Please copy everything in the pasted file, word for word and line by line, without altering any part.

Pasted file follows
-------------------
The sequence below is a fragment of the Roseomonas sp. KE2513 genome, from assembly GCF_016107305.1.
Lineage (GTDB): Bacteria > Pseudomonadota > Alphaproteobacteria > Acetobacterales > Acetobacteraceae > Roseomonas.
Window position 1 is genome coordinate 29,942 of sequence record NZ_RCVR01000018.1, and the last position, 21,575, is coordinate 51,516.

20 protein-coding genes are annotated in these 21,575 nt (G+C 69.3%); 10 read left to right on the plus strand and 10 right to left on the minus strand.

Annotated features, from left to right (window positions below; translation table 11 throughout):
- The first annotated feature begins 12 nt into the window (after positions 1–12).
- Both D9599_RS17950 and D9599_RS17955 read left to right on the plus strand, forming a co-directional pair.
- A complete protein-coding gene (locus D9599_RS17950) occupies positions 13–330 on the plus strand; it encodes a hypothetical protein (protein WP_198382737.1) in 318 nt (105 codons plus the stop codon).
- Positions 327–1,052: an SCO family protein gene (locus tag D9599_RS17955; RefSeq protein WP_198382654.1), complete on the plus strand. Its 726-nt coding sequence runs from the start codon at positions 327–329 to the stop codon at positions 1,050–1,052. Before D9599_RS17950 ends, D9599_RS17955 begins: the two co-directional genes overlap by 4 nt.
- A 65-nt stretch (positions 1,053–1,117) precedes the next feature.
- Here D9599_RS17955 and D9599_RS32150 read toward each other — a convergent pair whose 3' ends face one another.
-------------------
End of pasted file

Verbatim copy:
The sequence below is a fragment of the Roseomonas sp. KE2513 genome, from assembly GCF_016107305.1.
Lineage (GTDB): Bacteria > Pseudomonadota > Alphaproteobacteria > Acetobacterales > Acetobacteraceae > Roseomonas.
Window position 1 is genome coordinate 29,942 of sequence record NZ_RCVR01000018.1, and the last position, 21,575, is coordinate 51,516.

20 protein-coding genes are annotated in these 21,575 nt (G+C 69.3%); 10 read left to right on the plus strand and 10 right to left on the minus strand.

Annotated features, from left to right (window positions below; translation table 11 throughout):
- The first annotated feature begins 12 nt into the window (after positions 1–12).
- Both D9599_RS17950 and D9599_RS17955 read left to right on the plus strand, forming a co-directional pair.
- A complete protein-coding gene (locus D9599_RS17950) occupies positions 13–330 on the plus strand; it encodes a hypothetical protein (protein WP_198382737.1) in 318 nt (105 codons plus the stop codon).
- Positions 327–1,052: an SCO family protein gene (locus tag D9599_RS17955; RefSeq protein WP_198382654.1), complete on the plus strand. Its 726-nt coding sequence runs from the start codon at positions 327–329 to the stop codon at positions 1,050–1,052. Before D9599_RS17950 ends, D9599_RS17955 begins: the two co-directional genes overlap by 4 nt.
- A 65-nt stretch (positions 1,053–1,117) precedes the next feature.
- Here D9599_RS17955 and D9599_RS32150 read toward each other — a convergent pair whose 3' ends face one another.